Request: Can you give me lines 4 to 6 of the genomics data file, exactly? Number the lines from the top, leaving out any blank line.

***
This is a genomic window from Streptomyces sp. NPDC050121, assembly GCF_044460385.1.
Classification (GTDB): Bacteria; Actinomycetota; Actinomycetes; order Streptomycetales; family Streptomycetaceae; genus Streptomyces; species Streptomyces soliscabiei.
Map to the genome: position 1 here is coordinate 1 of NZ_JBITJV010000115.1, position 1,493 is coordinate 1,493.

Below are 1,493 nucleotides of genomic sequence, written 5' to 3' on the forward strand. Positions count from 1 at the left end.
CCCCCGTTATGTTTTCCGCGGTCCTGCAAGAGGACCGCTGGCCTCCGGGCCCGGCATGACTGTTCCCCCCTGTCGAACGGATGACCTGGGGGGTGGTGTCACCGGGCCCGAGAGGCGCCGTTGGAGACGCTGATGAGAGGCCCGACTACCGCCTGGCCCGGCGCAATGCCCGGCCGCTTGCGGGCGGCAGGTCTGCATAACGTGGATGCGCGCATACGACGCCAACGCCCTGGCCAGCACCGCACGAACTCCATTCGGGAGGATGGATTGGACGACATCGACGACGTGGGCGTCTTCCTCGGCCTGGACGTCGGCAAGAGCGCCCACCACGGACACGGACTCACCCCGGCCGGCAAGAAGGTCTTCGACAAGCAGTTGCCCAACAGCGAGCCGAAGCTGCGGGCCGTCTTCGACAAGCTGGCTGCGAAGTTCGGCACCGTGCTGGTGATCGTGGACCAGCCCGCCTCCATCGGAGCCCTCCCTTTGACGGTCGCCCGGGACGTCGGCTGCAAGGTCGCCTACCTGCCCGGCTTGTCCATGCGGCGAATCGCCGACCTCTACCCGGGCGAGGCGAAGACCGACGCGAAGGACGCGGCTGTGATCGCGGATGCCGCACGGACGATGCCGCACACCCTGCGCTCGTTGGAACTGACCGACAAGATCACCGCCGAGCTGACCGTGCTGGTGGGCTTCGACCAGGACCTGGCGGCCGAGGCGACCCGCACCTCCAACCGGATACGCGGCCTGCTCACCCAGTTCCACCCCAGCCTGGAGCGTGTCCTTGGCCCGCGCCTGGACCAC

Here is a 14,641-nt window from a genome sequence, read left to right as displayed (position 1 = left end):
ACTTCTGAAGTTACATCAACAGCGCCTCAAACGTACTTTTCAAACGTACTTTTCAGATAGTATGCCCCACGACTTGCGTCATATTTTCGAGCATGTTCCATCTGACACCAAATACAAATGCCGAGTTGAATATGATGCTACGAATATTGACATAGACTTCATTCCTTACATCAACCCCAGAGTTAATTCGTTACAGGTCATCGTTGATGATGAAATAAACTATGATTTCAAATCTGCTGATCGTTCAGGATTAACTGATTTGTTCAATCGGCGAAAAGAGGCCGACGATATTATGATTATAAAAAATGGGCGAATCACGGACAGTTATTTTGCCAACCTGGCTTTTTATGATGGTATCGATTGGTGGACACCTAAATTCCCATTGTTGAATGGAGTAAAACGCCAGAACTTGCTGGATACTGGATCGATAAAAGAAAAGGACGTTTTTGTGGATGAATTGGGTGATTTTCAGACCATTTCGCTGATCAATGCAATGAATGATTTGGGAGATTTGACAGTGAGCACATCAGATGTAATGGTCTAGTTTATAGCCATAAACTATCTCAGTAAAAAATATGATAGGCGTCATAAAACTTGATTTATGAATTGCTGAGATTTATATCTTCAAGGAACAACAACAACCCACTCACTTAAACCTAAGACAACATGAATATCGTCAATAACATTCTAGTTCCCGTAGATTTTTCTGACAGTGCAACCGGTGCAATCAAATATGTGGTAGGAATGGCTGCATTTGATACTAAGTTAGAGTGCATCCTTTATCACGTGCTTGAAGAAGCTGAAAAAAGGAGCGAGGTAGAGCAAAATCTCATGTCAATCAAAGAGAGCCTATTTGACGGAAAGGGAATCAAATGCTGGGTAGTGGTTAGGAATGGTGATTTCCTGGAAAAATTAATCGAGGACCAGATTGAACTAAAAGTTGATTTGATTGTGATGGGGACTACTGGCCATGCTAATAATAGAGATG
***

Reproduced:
Below are 1,493 nucleotides of genomic sequence, written 5' to 3' on the forward strand. Positions count from 1 at the left end.
CCCCCGTTATGTTTTCCGCGGTCCTGCAAGAGGACCGCTGGCCTCCGGGCCCGGCATGACTGTTCCCCCCTGTCGAACGGATGACCTGGGGGGTGGTGTCACCGGGCCCGAGAGGCGCCGTTGGAGACGCTGATGAGAGGCCCGACTACCGCCTGGCCCGGCGCAATGCCCGGCCGCTTGCGGGCGGCAGGTCTGCATAACGTGGATGCGCGCATACGACGCCAACGCCCTGGCCAGCACCGCACGAACTCCATTCGGGAGGATGGATTGGACGACATCGACGACGTGGGCGTCTTCCTCGGCCTGGACGTCGGCAAGAGCGCCCACCACGGACACGGACTCACCCCGGCCGGCAAGAAGGTCTTCGACAAGCAGTTGCCCAACAGCGAGCCGAAGCTGCGGGCCGTCTTCGACAAGCTGGCTGCGAAGTTCGGCACCGTGCTGGTGATCGTGGACCAGCCCGCCTCCATCGGAGCCCTCCCTTTGACGGTCGCCCGGGACGTCGGCTGCAAGGTCGCCTACCTGCCCGGCTTGTCCATGCGGCGAATCGCCGACCTCTACCCGGGCGAGGCGAAGACCGACGCGAAGGACGCGGCTGTGATCGCGGATGCCGCACGGACGATGCCGCACACCCTGCGCTCGTTGGAACTGACCGACAAGATCACCGCCGAGCTGACCGTGCTGGTGGGCTTCGACCAGGACCTGGCGGCCGAGGCGACCCGCACCTCCAACCGGATACGCGGCCTGCTCACCCAGTTCCACCCCAGCCTGGAGCGTGTCCTTGGCCCGCGCCTGGACCAC

Here is a 14,641-nt window from a genome sequence, read left to right as displayed (position 1 = left end):